Coronavirus survivors fear long-term effects


They may have survived a pandemic, but coronavirus survivors are still fighting.

The long-term damage of COVID-19 is only becoming clear to doctors – and to patients who are adjusting to life on the other side. Some, like six-time Tony Award nominee Danny Burstein, say the long-term effects of the disease that nearly killed him will be difficult to manage.

Burstein, who played in “Moulin Rouge: The Musical! On Broadway before the city closed, built solid lungs by singing and dancing on stage for 40 years.

But now, weeks after recovering from the coronavirus, the simple act of taking the garbage down two flights of stairs has completely exhausted him.

“Sometimes I have conversations and I can’t seem to get enough air, that’s the hard part,” said Burstein, 55, of The Post. ” It’s frustrating. It was a very slow recovery. For the most part, the symptoms are gone, but what remains is the damage to my lungs. “

Will they ever recover?

Tens of thousands of patients have already recovered from COVID-19. But the long-term effects of the disease are just beginning to appear. Burstein and many other patients continue to experience difficulty in breathing and other weeks after they start to feel better, for example.

“One of the biggest questions. . . East [whether] these patients will fully recover or there is chronic lung damage from this virus, “said Mina Rafik Makaryus, MD, pulmonologist at Northwell Health.

Makaryus says it is “overwhelming” to think of the number of patients who could have long-term lung problems.

“There are not enough pulmonologists in the community to manage this potential number of chronic lung injuries,” he adds.

Shaun Khubchandani
Shaun KhubchandaniShaun Khubchandani

There is little data on patients recovered so far – even the first Chinese diagnosis of COVID-19 is only 3 months old. But in a small study of 34 patients, the researchers found that COVID-19 affects metabolism and causes other “physiological changes”. Another early study in China found heart damage in 12% of patients who did not have breathing problems.

“There just isn’t enough data yet,” Makaryus told the Post. “You are particularly concerned about patients who have had to undergo life-saving treatment and what these effects will be in the long term.”

For Shaun Khubchandani, 30, recovering from the coronavirus was not easy. Weeks after her diagnosis, breathing still made her lungs feel “on fire.” Although the Soho resident says he is now “fully recovered” four weeks after his positive COVID-19 test, he cannot stop wondering if there will be any persistent lung damage.

“I had a long recovery,” Khubchandani told the Post. “For my age, I didn’t expect it at all. It was not a mild flu. “

He had symptoms for three consecutive weeks. But after they had calmed down and he felt better, “I felt like my lungs were on fire,” he said. “I couldn’t breathe deeply. This is where I started to worry. “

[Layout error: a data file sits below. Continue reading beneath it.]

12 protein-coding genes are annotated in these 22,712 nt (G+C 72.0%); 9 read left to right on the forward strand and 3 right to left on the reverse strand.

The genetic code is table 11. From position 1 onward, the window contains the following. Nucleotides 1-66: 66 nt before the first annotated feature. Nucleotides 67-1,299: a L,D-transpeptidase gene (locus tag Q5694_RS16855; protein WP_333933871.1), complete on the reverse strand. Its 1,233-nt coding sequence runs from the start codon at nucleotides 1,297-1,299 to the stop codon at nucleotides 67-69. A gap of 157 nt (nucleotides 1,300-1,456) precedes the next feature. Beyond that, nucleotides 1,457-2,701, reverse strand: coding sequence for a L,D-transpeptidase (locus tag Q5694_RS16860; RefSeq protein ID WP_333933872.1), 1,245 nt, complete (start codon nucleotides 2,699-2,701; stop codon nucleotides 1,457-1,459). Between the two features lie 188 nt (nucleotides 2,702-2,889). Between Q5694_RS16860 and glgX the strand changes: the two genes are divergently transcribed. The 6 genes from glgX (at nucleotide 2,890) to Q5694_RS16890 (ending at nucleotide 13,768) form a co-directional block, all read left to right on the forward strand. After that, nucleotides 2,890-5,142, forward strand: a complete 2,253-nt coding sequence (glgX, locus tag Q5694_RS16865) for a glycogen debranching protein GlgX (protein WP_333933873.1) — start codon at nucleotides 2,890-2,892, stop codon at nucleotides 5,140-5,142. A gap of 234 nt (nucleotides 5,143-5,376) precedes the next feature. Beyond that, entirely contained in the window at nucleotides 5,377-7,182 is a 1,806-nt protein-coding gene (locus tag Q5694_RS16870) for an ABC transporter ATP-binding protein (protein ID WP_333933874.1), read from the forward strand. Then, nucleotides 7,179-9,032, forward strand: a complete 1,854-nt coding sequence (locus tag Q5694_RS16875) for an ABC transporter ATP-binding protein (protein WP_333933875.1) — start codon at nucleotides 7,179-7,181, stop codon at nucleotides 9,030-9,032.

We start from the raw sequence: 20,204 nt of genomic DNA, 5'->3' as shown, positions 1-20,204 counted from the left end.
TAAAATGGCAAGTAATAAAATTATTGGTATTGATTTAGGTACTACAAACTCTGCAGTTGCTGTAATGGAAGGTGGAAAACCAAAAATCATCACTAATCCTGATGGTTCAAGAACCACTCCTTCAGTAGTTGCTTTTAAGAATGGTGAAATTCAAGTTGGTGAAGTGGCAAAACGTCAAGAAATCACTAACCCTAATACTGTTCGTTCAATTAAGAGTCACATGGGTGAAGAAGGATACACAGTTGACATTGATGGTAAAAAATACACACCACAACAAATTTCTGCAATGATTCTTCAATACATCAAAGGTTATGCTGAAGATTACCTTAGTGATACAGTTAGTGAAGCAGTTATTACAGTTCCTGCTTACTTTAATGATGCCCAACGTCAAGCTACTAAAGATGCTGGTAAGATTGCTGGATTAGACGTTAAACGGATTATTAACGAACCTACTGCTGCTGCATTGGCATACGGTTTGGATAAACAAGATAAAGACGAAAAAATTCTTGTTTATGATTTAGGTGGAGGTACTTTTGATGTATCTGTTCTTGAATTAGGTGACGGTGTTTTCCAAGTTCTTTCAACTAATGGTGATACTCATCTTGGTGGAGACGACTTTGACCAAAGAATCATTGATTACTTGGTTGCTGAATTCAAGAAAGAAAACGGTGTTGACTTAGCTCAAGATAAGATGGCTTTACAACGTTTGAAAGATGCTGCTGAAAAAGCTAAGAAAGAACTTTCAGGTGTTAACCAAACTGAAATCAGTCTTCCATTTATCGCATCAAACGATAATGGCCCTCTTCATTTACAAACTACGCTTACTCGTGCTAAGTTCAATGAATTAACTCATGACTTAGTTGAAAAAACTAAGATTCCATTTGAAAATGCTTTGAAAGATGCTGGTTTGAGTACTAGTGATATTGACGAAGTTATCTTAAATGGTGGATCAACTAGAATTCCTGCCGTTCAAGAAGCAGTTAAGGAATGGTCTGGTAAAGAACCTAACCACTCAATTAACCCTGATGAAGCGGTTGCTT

Recovery is a false alarm

Khubchandani also says that the virus is sneaky: he “cheated” on several occasions by making him believe that he was better, even after two weeks.

“I had a few false alarms, where I felt like I was fully recovered, and the next day, a fever returned,” he said.

“Towards the end, when I started having chest pain, I was worried that I might have damaged my lungs or that I would develop long-term problems, but I got a chest X-ray and it seems clear. “

Burstein, who has documented in detail his diagnosis and his hospital stay for “The Hollywood Reporter,” is aware of the “false alarms” COVID-19 brings.

“It would be like he was leaving, and then you would have these weird flares,” he told the Post. “One day it’s crazy sweating and headaches and then it’s a backache, when you go, you come back. It’s like nails sliding down your back, hanging on. “

Burstein and Khubchandani both used a spirometer to help improve their breathing, and Burstein says he also detonates a balloon “every hour” to strengthen his lungs on the advice of his doctor.

“Patients tell me that their breathing is generally improving,” says Makaryus. “But I have seen a number of patients who still need oxygen weeks after the diagnosis. “

Two steps forward, one step back

Brianna Cohen
Brianna CohenBrianna Cohen

“You also worry about the long-term psychiatric implications,” says Makaryus. “One of the things that complicates the task is that it is a lonely illness for patients and their families.”

Most survivors are forced to recover on their own for fear of spreading the disease further. And if they were attached to a ventilator, the experiment could cause some post-traumatic stress, doctors said.

Brianna Cohen, an actress who lives in Hoboken, New Jersey, said the symptoms of the past two weeks were worse than the first.

“The symptoms kept changing,” said Cohen, 32, at the Post. “It was always two steps forward, one step back.”

More than five weeks after feeling sick for the first time and a month after the positive test, she still experiences persistent symptoms, such as chest pain – “My lungs feel like I’m on fire” – and anxiety.

“At one point, about three weeks after COVID [diagnosis], my blood pressure was through the roof and my heart rate was [extremely high], ” she says. “I had a chest x-ray and an EKG and everything was fine. They gave me a small amount of [anxiety] medicine and now my heart rate is fine. ”

Burstein says the painful experience made him count with his mortality in a profound way. After 8 p.m. in the emergency room and after his test returned positive for COVID-19, hospital staff told him that he was sending him to COVID-19.

“Right after I said that, they asked me if I was an organ donor,” says Burstein. “It was a lesson to think about. “


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